Pain remains as one of the most common reasons for visits to a doctor. The paper by Zalinawati et all published in this issue of the Journal confirmed this in two primary care settings, showing that a complaint of pain was recorded in almost a third of patients, similar to the prevalence reported in European studies.
This review describes some of the mechanisms which are thought to be important in the causation of pain in chronic pancreatitis. Both medical and surgical techniques for treating this pain are described.
A cross sectional study was carried out to evaluate the extent of occupational health problems focusing on some aspects of musculoskeletal symptoms among batik workers in Kelantan, Malaysia. The workers selected must have been in that industry for at least one year. Using cluster sampling, 202 workers were selected from 21 factories. More than half (60.2%) of the workers had been troubled with musculoskeletal symptoms at work. The most common symptoms were pain over the shoulders (41.0%), lower back (34.4%) and ankle (34.4%). Duration of employment, younger age group, prolonged standing and awkward working task were among contributing factors. It is therefore necessary to improve on both ergonomic and psychosocial environments of batik workers in order to prevent these musculoskeletal symptoms.
OBJECTIVE: The purpose of this study was to determine the feasibility of a chiropractic practice-based research network to investigate the treatment of acute neck pain (ANP) and to report resulting findings.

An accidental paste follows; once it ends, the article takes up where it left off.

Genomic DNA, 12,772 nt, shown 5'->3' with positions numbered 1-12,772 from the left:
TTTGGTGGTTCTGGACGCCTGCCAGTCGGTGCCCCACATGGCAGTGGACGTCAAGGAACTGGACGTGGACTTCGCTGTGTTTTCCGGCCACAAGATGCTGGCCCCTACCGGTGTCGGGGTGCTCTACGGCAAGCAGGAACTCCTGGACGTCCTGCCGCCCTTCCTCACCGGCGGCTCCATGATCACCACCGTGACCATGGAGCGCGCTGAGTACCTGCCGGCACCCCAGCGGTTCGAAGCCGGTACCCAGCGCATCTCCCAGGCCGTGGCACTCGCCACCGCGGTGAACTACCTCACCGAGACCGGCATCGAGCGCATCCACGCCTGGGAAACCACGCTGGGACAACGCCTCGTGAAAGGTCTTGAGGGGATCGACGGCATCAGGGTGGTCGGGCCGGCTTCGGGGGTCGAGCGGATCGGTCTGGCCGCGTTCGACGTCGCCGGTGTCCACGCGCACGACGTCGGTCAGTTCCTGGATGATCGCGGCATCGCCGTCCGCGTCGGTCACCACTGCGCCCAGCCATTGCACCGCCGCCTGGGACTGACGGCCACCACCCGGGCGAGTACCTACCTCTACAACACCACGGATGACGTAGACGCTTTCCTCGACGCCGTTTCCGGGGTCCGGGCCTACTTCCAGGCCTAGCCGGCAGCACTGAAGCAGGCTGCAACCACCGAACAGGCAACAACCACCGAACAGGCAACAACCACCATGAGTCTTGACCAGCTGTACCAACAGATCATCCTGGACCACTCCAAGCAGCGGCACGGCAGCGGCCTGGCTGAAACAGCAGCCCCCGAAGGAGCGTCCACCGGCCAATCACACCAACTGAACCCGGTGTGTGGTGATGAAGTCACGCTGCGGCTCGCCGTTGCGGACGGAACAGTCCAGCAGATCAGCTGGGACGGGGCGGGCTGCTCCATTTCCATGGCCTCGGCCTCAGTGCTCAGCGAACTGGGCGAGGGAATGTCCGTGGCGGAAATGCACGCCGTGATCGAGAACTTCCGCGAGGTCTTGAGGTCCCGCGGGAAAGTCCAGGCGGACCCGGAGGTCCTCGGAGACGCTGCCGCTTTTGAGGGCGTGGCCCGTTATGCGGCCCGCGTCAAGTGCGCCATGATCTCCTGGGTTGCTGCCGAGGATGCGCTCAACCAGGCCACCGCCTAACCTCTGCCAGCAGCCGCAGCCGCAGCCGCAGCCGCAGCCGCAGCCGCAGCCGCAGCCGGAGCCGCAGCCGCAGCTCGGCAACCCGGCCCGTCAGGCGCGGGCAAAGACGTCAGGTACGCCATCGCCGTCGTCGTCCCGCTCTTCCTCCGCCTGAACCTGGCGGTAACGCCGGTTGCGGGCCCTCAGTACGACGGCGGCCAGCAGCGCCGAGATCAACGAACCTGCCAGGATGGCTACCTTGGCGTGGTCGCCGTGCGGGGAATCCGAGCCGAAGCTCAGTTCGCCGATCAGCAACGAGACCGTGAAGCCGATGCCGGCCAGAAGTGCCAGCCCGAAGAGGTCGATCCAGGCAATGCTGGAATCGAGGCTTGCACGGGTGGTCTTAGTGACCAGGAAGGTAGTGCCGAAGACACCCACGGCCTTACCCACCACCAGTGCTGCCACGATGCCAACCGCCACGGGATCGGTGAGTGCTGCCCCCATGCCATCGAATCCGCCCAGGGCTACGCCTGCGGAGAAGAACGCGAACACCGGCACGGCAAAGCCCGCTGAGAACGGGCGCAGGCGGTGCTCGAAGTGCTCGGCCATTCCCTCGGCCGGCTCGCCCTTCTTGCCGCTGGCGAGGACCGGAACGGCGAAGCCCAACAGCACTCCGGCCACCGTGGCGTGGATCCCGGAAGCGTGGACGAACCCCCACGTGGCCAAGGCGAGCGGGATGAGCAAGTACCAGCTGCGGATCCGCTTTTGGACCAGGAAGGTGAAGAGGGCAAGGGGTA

METHODS: Participating chiropractors recruited sequentially presenting ANP patients on their initial visit to the office. Patients were treated by the chiropractors using their usual methods. Data were prospectively collected by having patients complete the Neck Disability Index, Characteristic Pain Intensity score, and a patient satisfaction questionnaire. Questionnaires were completed during routine office visits at baseline and then at weeks 1, 2, 4, 8, and 26, either in the office or by mail.
RESULTS: Ten chiropractors supplied data on 99 patients. The number of cases contributed by each of the participating chiropractors ranged from 1 to 54, with a mean (SD) of 9.2 (10.5). Mean (SD) Neck Disability Index scores were 36 (17.9) at baseline and 9.8 (12.2) at the final evaluation; the Characteristic Pain Intensity scores were initially 55.3 (20.4) and were 24.5 (21.5) at the final evaluation. Transient minimal adverse effects were reported by chiropractors for only 7 (7.8%) patients. No serious adverse reactions were reported.
CONCLUSION: The practice-based research methodology used in this study appears to be a feasible way to investigate chiropractic care for ANP, and its methodologies could be used to plan future research.